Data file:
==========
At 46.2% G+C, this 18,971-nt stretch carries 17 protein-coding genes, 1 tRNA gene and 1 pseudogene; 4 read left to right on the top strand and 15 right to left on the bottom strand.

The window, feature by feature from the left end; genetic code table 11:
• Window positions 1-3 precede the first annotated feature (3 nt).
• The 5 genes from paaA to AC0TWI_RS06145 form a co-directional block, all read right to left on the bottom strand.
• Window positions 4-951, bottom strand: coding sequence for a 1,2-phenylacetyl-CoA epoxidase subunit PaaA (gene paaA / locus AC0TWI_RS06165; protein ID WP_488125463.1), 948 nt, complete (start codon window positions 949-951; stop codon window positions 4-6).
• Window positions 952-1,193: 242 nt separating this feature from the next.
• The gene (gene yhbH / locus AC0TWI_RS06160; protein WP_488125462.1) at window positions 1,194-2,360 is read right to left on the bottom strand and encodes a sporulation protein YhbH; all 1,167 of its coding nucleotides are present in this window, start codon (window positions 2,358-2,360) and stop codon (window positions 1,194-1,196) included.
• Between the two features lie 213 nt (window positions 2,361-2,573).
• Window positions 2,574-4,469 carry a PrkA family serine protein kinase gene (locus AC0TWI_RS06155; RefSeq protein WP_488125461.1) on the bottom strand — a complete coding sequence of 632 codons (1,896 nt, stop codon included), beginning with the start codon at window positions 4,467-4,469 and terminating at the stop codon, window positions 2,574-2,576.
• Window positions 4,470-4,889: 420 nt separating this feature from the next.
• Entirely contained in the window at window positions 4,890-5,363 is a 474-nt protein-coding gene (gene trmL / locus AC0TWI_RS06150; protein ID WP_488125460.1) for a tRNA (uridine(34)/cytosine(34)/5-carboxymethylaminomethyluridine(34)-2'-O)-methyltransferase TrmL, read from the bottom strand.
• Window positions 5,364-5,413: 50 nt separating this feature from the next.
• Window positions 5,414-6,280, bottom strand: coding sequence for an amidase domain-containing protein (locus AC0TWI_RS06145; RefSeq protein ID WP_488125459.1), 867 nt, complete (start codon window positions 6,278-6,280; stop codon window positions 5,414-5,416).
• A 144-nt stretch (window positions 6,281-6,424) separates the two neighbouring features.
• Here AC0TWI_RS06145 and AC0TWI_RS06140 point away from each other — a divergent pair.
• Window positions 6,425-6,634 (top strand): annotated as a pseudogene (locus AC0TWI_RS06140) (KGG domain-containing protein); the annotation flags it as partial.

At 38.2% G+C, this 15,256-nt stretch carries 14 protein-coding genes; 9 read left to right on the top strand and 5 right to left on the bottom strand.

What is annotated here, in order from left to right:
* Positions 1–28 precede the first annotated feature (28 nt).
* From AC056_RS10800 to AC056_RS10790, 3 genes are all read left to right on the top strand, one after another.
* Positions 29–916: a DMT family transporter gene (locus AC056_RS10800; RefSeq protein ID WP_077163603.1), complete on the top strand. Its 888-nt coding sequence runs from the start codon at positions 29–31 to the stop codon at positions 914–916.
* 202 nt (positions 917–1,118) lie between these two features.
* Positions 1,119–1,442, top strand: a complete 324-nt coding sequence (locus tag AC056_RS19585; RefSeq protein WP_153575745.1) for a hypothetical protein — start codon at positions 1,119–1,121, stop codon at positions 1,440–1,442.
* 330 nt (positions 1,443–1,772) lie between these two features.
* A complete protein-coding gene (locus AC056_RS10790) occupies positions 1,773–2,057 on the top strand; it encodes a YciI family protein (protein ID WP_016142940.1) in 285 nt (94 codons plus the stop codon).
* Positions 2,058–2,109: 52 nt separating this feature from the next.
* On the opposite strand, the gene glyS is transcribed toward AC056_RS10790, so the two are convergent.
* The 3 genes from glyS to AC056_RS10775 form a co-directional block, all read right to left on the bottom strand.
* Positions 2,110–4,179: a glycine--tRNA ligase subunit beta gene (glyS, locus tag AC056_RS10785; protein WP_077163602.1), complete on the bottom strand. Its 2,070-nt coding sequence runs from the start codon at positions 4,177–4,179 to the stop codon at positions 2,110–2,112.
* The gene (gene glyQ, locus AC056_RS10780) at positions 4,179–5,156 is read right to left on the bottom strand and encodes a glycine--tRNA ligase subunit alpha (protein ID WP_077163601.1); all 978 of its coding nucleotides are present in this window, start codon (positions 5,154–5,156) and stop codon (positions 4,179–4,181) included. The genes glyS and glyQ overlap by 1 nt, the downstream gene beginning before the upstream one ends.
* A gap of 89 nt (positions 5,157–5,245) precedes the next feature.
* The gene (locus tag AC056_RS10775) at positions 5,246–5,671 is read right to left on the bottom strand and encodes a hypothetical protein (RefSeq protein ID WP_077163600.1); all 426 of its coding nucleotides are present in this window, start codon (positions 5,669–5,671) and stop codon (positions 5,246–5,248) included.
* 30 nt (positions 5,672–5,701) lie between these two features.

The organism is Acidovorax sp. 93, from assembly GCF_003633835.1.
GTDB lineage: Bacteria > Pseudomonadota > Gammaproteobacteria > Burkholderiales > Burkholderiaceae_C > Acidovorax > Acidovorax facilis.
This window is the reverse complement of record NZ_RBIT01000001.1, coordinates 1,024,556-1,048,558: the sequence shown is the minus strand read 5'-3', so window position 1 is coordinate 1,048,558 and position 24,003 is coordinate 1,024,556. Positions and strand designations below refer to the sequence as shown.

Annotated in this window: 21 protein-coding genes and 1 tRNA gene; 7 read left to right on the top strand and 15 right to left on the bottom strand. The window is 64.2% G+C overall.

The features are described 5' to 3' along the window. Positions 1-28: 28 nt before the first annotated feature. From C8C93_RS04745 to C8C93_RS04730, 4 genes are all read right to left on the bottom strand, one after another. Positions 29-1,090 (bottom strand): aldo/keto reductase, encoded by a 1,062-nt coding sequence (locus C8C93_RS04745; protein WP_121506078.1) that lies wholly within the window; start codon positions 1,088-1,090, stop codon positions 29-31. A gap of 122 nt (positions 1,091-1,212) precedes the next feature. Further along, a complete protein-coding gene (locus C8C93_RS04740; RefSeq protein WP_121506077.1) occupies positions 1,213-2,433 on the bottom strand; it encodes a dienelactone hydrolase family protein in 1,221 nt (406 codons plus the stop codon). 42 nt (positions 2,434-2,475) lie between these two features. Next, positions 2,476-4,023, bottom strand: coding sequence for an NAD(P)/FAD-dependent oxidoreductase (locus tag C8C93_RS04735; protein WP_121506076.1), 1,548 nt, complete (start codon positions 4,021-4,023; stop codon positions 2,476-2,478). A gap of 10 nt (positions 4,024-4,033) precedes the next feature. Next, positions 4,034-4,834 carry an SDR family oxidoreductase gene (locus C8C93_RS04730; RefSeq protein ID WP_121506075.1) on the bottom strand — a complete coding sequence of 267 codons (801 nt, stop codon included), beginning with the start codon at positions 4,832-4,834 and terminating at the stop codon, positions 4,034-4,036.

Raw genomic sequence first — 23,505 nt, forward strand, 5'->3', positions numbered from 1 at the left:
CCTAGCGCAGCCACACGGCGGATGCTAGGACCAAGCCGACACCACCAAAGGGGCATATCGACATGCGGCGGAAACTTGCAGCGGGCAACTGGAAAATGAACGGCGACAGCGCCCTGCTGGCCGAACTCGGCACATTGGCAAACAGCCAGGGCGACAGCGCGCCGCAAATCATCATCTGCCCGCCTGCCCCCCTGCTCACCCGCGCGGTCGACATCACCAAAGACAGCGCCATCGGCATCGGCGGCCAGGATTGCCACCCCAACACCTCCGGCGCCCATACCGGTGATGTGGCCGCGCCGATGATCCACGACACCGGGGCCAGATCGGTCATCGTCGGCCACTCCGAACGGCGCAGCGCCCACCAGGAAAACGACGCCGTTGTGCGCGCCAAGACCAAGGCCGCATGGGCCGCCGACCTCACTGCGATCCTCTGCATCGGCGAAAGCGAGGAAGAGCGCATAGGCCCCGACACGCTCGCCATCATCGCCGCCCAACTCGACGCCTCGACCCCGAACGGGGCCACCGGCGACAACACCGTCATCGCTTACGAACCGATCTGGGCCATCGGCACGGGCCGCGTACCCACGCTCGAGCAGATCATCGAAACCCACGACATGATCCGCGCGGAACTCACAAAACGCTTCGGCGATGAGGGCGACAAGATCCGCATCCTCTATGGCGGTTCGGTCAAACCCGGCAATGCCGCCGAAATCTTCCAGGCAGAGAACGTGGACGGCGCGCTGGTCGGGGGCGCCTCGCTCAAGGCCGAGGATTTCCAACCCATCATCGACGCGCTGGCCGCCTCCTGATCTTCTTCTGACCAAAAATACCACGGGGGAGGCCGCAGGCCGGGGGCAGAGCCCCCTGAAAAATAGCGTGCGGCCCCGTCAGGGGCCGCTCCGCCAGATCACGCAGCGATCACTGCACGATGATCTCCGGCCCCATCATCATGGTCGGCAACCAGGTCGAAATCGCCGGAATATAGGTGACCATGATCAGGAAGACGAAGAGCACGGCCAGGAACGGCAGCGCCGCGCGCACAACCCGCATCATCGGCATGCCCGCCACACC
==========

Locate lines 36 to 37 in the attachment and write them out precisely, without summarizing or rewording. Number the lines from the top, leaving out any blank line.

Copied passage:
This window is the reverse complement of record NZ_RBIT01000001.1, coordinates 1,024,556-1,048,558: the sequence shown is the minus strand read 5'-3', so window position 1 is coordinate 1,048,558 and position 24,003 is coordinate 1,024,556. Positions and strand designations below refer to the sequence as shown.

Annotated in this window: 21 protein-coding genes and 1 tRNA gene; 7 read left to right on the top strand and 15 right to left on the bottom strand. The window is 64.2% G+C overall.